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The psychology of supermarkets

Keep your grocery list handy

Karen Miller
The psychology of supermarkets
(Photo: Illustration by Caleb Olson)

Do you ever wonder why you made a quick trip to the grocery store to buy just one or two items, but walked out with a cart full of goods?

That’s because grocery stores are designed to lure you in — and keep you in — to entice you to buy more than just that quart of milk.

Author: Wikipedia Grocery stores often place brightly colored flowers and produce at the entrance to attract your attention.

For instance, in most grocery stores, you are greeted by the produce department as soon as you enter. The reds, greens, blues and purples of strawberries, lettuce, blueberries and eggplant catch your eye. This placement of produce is strategic. Research shows that people are drawn to bright colors. In 2010, psychologists from University of California Berkeley found that people are attracted to bright red, blue, and green, while orange and yellow trailed closely behind.

In many stores, the flower shop and bakery are close by the produce. Like the produce, the bright colors of the flowers attract you, while it’s hard to resist the brownies and smell of cookies baking.

Another strategic design is the placement of the dairy section, which is typically far from the entrance towards the back of the store. People stopping in for just a dozen eggs must pass by an array of other products not necessarily on the grocery list.

End caps — displays at the end of aisles — are particularly lucrative for supermarkets. End caps sell eight times faster than the same product shelved elsewhere, according to the National Retail Hardware Association. The end caps also lure consumers into the middle aisles which house a plethora of other foods. The idea from there is that customers will then walk slowly through each aisle, thus prolonging their shopping visit.

Shelf order is another strategic example. More expensive items are at eye level. On lower shelves are generic brands, which, for the most part, are equal in nutrition and quality to brand names, but lower in cost. Consumers must stoop or kneel to retrieve the less expensive substitutes. That takes work. People are more apt to take the easy route and grab products more easily accessible. Cartoon-bearing cereal boxes are also often on lower shelves to captivate the attention of youngsters.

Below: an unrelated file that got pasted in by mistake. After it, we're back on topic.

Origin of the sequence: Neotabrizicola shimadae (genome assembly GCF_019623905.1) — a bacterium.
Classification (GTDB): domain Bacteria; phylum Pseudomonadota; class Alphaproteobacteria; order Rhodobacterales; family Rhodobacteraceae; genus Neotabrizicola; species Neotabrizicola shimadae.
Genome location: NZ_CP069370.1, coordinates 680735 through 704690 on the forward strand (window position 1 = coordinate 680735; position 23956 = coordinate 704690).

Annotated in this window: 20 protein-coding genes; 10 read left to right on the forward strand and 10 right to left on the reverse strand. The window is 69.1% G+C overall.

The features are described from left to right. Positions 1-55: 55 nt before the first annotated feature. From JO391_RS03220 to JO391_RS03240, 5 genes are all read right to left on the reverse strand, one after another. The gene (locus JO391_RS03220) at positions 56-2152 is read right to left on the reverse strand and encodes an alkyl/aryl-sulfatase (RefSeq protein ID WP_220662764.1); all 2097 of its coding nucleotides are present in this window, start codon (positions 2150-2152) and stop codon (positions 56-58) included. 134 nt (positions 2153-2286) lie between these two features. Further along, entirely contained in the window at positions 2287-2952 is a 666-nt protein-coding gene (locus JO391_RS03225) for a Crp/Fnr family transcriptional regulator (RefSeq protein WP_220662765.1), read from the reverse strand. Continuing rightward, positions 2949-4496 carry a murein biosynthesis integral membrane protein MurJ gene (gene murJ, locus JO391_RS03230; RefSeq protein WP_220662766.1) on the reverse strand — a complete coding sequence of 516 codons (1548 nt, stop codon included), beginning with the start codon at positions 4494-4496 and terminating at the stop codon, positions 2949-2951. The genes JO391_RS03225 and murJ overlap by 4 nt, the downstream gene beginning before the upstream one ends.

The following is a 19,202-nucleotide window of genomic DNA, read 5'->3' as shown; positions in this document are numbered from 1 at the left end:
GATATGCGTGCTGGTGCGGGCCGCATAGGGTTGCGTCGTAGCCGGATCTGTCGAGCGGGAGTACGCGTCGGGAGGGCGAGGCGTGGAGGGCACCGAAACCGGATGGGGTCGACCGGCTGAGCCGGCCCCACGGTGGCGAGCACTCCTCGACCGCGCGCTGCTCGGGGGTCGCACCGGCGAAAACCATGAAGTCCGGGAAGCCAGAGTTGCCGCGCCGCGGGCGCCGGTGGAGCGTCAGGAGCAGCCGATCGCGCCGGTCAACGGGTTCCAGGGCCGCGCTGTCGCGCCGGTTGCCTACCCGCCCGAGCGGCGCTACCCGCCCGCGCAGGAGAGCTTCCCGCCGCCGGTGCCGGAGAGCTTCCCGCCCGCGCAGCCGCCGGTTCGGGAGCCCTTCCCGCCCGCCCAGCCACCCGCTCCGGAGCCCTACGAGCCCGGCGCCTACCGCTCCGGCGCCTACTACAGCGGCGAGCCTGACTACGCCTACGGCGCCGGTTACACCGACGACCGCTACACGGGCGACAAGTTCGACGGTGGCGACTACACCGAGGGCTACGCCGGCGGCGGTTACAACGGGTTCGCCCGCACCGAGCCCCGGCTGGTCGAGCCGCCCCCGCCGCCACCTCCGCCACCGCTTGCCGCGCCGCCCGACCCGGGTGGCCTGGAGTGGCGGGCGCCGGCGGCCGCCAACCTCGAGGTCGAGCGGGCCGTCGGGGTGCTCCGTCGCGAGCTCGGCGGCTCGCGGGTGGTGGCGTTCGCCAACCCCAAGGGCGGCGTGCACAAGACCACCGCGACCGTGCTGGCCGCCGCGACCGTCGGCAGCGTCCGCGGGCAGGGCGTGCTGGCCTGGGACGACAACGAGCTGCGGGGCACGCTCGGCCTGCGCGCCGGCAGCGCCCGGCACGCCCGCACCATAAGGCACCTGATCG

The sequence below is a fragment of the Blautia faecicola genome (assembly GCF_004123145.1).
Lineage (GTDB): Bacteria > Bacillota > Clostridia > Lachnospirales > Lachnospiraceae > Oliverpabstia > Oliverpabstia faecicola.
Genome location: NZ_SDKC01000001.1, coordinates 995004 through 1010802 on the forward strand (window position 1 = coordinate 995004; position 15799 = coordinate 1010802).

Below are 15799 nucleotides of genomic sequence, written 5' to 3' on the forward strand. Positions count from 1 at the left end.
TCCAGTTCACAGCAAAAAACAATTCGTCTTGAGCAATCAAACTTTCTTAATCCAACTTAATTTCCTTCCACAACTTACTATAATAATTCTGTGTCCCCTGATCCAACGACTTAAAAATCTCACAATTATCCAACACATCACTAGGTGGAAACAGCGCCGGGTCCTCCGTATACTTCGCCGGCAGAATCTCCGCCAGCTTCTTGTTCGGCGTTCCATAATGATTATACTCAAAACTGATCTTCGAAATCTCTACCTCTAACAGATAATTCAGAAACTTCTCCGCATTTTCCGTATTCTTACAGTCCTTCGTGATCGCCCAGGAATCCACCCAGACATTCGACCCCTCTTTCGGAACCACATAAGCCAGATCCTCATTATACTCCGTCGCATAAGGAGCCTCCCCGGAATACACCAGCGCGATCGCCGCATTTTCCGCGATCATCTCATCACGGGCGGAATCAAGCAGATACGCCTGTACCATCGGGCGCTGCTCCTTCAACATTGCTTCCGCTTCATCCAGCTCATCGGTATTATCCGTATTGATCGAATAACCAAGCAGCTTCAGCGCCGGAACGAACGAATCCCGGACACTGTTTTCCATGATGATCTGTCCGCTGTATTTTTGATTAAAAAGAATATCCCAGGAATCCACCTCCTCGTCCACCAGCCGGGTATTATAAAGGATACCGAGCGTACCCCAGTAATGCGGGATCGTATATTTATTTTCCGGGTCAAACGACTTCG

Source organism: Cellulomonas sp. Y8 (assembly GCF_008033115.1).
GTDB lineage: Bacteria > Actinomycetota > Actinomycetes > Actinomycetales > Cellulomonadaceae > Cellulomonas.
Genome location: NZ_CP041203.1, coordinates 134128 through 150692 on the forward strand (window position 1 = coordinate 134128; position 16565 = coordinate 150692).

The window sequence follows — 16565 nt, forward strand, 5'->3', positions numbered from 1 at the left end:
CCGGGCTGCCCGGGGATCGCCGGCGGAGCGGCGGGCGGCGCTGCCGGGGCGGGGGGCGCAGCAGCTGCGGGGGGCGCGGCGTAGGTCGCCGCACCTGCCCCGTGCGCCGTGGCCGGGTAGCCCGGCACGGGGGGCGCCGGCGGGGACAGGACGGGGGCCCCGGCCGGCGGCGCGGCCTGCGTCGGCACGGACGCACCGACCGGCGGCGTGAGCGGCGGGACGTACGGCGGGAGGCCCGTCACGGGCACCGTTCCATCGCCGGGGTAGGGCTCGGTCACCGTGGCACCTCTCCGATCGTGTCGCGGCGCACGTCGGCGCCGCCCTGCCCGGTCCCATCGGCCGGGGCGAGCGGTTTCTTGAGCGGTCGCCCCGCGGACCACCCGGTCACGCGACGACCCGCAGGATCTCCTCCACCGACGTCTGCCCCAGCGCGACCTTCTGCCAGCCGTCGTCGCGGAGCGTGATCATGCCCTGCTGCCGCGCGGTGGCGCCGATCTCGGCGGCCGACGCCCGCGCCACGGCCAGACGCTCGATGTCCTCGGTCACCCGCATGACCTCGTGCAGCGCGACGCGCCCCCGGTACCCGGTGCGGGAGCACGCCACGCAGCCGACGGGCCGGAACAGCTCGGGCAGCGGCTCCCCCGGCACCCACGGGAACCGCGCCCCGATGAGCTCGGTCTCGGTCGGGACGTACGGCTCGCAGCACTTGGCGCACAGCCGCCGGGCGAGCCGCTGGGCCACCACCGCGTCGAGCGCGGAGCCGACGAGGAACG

Even the shopping carts play a role, according to a study by marketing consultant Martin Lindstrom. Doubling the size of the shopping cart he found leads consumers to purchase 40 percent more. And there’s a lot to purchase. The average supermarket carries 44,000 different items.

Grocery stores cannot be faulted for their marketing ploys. Most industries, including health, rely on marketing tactics to keep them in business. Traditional food stores now face increasing competition from nontraditional food retailers, such as warehouse club stores, or even drug stores. Supermarkets must then not only stand out from their competitors but also sell more of their products to consumers. That’s critical to their survival.

The problem is that those on a limited budget do not have the luxury of spending with abandon when entering the grocery store. Understanding the psychology of supermarket design is therefore important. To save your dollars it is wiser to stick to the original plan and purchase only what is immediately needed.

It’s your financial survival that’s at stake here.